= September 2011 =  
Flowers Must Die
The Green Pajamas
Jerry Burgan
The Driftwood Manor
Dog Age
Baby Woodrose
Okapins Gastabud
Sean Smith


(LP on Rev/Vega Records)

Let’s get the bad news out of the way first: this is only available in a limited edition of 300. Actually, that’s not the worst of it. The real tragedy is that this is this Swedish band’s second limited edition LP, the first having been released a year ago – and like you, I missed it. Damn. The good news is though that this album is still available if you move quickly and order it from the address above, and it’s amazing. (You can also still hear their first LP via SoundCloud; I'd recommend that you do!)

With a name that references an Ash-Ra Temple song and a lineage that can be traced back to Träd, Gräs o Stenar, there’s no surprise that Flowers Must Die’s modus operandi references space-rock, Kraut-rock and fuzzed out blues grunge.

The first cut is listed as Track IV, ‘Mot Väggen’, thus continuing both numerically and thematically from the first LP (which closed with the whole of the second side being filled with one long 19 minute psychedelic jam). Picture yourself in a 1970s German dance-hall watching the support band on a bill featuring Nektar and Hawkwind thundering through a phased freak-out, and you won’t go far wrong.

Track V, ‘Bobby Rå’, is a slow, feedback-drenched stroll through the jazz-flecked outer extremities of space-rock, still with that insistent beat at the heart of the composition. It’s impossible on hearing this not to reference Wooden Shijps. ‘Motvals’ over on the flip likewise reminds me of Nudity, which again is no bad thing.

This might not be startlingly original, but it’s stone-cold beautiful noise and I recommend both it and the band unreservedly. (Phil McMullen)



THE GREEN PAJAMAS – “LONDON SUNDAYS” c/w “SHE’S HAD ENOUGH” (7” coloured vinyl on Vagrant)

A country record? From our favourite paisley pop psychsters? Now I’ve heard everything! Well, if you’ve been following Seattle’s finest over the past 25+ years, you’ve even heard a few tracks off this, their 17th (give or take a few EPs and compilations) album. “The Winter of ‘23” dates back to Jeff Kelly’s 1985 debut solo album, Baroquen Hearts, although the addition of a steady snare backbeat and Joe Ross’s bass and occasional backing vocals imbues the track with a fuller “band” sound. Of course, that little rockin’ jam in the middle will also set the heart a-flutter. It no longer sounds like an outtake from Neil Young’s Comes A Time or Harvest, but I can see why Jeff would be tempted to resurrect it for the “country” album. And, yes, it still has that wonderful banjo propelling the tale along. I can see why both this and the next track I shall mention have both been perennial favorites of the Terrascope's Phil McMullen for many a long year!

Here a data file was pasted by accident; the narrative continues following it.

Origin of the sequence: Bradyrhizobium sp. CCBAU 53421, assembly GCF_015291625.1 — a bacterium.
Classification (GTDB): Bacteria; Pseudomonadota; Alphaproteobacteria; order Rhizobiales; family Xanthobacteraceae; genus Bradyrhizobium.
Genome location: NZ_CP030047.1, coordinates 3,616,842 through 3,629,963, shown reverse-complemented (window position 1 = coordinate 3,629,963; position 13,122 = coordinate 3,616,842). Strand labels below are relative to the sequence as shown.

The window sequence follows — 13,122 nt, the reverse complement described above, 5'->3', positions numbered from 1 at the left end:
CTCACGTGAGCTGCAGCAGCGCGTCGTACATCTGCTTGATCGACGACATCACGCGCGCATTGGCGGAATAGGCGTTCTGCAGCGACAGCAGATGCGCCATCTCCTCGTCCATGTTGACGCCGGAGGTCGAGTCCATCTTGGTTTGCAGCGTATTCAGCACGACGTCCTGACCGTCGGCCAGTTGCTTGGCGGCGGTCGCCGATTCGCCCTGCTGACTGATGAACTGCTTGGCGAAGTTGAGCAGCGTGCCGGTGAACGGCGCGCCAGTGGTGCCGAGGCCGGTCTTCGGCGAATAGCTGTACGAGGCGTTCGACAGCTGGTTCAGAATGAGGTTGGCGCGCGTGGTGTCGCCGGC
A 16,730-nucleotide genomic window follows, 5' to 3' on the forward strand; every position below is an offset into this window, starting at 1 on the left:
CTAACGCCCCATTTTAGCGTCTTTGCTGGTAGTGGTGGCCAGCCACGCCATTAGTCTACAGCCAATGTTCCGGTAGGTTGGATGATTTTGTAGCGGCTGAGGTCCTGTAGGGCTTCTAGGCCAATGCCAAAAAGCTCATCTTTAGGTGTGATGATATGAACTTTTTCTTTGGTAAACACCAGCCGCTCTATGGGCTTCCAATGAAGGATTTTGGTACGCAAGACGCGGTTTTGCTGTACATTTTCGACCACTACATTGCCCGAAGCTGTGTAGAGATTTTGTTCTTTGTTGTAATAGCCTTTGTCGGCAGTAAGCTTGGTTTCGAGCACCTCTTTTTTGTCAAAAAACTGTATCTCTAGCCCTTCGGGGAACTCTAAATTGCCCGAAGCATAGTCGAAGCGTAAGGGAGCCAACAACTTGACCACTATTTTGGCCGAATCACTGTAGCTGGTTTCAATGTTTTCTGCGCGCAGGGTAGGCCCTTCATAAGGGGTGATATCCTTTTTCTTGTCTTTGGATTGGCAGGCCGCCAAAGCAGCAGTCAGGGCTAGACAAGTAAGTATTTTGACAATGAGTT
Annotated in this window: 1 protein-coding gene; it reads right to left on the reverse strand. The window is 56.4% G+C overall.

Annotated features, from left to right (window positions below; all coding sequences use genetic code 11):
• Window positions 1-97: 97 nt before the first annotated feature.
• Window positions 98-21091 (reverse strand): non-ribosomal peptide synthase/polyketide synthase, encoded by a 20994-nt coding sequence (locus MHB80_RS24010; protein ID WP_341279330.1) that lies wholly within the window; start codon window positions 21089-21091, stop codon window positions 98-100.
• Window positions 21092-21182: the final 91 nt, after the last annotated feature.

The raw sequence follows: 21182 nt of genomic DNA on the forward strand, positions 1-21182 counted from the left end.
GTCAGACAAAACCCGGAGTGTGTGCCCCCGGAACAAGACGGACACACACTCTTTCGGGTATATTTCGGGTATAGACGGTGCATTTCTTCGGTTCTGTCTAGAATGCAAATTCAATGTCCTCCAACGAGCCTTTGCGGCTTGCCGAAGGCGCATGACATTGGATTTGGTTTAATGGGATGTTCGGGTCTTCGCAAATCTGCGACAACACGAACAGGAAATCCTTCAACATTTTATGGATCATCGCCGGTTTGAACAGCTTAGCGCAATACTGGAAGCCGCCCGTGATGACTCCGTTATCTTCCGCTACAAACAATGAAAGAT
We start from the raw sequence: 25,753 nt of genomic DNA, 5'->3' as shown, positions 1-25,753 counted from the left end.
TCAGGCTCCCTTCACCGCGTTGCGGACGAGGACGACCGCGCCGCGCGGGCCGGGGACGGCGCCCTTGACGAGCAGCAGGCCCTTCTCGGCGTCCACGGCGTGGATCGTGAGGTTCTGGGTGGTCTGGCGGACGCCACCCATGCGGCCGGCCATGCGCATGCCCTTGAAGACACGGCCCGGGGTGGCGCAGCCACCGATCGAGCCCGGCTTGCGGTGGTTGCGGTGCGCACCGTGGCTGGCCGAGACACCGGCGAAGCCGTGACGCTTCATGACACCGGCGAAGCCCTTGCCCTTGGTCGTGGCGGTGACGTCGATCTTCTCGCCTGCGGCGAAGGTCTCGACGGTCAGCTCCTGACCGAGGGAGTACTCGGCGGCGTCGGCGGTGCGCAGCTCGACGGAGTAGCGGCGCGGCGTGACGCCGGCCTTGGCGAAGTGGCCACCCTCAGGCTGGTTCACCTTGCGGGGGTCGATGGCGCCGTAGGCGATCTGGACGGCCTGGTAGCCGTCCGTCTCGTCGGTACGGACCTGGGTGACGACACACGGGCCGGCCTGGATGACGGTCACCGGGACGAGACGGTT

That other track that we’ve heard before is the epic “She’s Gone, She’s Gone, She’s Gone, Daddy She’s Gone”, originally released on Jeff’s Portugal solo album in 1990. The “dirtier” rock version heard here retains the pain of lost love and emotional trauma from the original, but 20 years on, Kelly has decided (with encouragement from his wife, Suzanne and label honcho Tom Dyer, who both always loved the track) to break out the loud guitars and go for broke. At over nine minutes, there’s not a wasted note or feeling of excessive guitar wanking – in fact, Jeff told me, “You could put it up against the original version on Portugal and, time-wise, they will match up perfectly – same rambling sort of arrangement because I used the original recording as a scratch track!” It was also inspired by P.J. Harvey, because Jeff liked the “eerie, uncanny element to her singing.”

But the new material (relatively speaking – some of the tracks, like the dreamy, tears-in-your-beer weeper, “Last Night Was Like The End of The World” date back over 30 years) is really not that different from what we’ve come to know and love, so don’t let that “C” word scare you off. For instance, “Why Good Men Go Bad,” one of Jeff’s favourites on the album, may be familiar to attendees of recent Pajama gigs, as it has been a regular feature of current sets and it invokes the “dark, moody swampy psychedelia” of past albums like Northern Gothic, which is another mood that permeates the album.